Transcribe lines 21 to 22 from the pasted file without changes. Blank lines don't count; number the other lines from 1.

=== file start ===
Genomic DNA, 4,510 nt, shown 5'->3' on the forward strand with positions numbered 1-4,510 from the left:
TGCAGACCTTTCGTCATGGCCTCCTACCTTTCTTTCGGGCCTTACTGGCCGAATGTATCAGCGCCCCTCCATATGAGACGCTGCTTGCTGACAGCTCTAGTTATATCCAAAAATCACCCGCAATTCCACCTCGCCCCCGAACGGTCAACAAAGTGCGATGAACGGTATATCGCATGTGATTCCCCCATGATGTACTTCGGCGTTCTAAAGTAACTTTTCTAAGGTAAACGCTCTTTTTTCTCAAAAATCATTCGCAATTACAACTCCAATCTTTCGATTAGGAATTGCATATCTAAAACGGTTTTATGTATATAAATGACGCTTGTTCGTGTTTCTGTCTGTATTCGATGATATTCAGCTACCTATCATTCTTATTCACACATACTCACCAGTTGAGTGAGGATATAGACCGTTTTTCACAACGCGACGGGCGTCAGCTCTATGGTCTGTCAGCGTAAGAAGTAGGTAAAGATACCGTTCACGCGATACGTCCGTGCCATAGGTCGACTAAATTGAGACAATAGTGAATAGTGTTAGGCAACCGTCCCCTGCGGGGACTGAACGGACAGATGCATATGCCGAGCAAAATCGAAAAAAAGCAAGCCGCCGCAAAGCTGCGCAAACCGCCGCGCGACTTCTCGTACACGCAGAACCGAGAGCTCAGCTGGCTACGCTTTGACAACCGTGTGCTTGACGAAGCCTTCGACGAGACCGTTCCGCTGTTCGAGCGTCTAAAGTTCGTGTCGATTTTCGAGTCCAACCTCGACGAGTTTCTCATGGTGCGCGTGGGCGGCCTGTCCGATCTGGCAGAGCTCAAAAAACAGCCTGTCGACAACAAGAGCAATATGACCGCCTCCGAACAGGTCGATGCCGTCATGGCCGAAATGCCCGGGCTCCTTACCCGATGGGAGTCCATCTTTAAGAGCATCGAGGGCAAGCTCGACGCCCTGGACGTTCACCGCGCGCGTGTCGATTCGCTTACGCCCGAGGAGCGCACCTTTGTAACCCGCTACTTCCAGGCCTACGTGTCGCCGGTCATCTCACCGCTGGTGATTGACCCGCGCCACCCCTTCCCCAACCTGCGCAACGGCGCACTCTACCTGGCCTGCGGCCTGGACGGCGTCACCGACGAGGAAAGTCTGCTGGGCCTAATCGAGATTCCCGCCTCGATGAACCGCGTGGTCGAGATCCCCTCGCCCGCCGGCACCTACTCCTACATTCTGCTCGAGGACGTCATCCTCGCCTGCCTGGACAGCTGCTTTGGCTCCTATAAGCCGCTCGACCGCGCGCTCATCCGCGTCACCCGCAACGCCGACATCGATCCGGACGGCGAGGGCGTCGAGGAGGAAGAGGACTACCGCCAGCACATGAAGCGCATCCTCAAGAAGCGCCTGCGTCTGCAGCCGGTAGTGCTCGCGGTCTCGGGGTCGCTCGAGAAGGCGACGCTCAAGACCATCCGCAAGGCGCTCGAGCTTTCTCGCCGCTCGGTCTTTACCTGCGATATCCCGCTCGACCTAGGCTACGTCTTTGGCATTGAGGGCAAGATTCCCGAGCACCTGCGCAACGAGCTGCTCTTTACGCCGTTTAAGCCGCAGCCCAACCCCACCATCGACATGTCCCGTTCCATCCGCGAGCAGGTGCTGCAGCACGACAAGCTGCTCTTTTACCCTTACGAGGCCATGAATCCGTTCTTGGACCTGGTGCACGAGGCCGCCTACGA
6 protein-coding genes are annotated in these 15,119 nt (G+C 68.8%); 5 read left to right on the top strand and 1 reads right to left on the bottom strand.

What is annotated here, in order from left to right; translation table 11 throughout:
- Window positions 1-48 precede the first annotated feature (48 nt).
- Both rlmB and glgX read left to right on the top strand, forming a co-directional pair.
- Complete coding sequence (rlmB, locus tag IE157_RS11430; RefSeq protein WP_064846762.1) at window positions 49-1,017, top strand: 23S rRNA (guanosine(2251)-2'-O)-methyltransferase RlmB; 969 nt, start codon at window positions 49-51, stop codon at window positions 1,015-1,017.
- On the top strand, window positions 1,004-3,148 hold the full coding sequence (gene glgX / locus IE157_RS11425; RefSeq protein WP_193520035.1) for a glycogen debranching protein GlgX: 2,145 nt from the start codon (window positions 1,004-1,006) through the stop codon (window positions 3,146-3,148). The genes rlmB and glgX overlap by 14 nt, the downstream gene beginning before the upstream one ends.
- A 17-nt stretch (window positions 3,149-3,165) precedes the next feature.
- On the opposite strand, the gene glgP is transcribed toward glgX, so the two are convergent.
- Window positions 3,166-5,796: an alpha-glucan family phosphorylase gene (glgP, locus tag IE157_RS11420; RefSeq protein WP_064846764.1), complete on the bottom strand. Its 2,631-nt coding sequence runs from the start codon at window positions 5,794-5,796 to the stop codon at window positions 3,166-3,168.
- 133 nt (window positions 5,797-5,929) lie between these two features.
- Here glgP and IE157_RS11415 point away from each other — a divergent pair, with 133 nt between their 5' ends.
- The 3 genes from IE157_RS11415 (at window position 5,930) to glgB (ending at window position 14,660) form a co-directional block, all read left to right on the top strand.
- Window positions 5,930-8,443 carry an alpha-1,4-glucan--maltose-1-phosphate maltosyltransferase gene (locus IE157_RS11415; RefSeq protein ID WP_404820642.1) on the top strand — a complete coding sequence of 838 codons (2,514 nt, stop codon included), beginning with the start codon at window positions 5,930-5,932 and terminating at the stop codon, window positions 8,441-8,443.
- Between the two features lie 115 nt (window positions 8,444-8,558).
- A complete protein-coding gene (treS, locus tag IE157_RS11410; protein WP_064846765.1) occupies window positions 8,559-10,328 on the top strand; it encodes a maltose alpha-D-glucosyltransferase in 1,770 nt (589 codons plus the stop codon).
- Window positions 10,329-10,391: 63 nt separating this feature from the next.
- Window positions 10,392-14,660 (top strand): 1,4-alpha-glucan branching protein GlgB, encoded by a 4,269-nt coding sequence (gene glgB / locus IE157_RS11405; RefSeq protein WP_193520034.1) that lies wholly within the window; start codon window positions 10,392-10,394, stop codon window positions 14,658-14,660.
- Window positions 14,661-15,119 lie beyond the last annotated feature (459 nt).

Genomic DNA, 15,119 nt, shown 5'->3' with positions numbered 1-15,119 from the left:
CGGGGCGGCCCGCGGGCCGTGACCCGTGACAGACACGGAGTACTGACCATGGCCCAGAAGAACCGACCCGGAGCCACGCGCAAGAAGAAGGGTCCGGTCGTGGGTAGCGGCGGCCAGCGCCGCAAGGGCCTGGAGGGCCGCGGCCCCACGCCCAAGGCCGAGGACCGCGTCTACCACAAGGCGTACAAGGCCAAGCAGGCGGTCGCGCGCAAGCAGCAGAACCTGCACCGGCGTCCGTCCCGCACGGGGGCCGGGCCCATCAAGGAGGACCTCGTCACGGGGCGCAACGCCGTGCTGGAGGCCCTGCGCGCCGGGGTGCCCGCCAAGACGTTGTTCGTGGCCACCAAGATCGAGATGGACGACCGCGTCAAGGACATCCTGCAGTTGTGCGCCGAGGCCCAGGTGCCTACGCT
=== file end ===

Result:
Genomic DNA, 15,119 nt, shown 5'->3' with positions numbered 1-15,119 from the left:
CGGGGCGGCCCGCGGGCCGTGACCCGTGACAGACACGGAGTACTGACCATGGCCCAGAAGAACCGACCCGGAGCCACGCGCAAGAAGAAGGGTCCGGTCGTGGGTAGCGGCGGCCAGCGCCGCAAGGGCCTGGAGGGCCGCGGCCCCACGCCCAAGGCCGAGGACCGCGTCTACCACAAGGCGTACAAGGCCAAGCAGGCGGTCGCGCGCAAGCAGCAGAACCTGCACCGGCGTCCGTCCCGCACGGGGGCCGGGCCCATCAAGGAGGACCTCGTCACGGGGCGCAACGCCGTGCTGGAGGCCCTGCGCGCCGGGGTGCCCGCCAAGACGTTGTTCGTGGCCACCAAGATCGAGATGGACGACCGCGTCAAGGACATCCTGCAGTTGTGCGCCGAGGCCCAGGTGCCTACGCT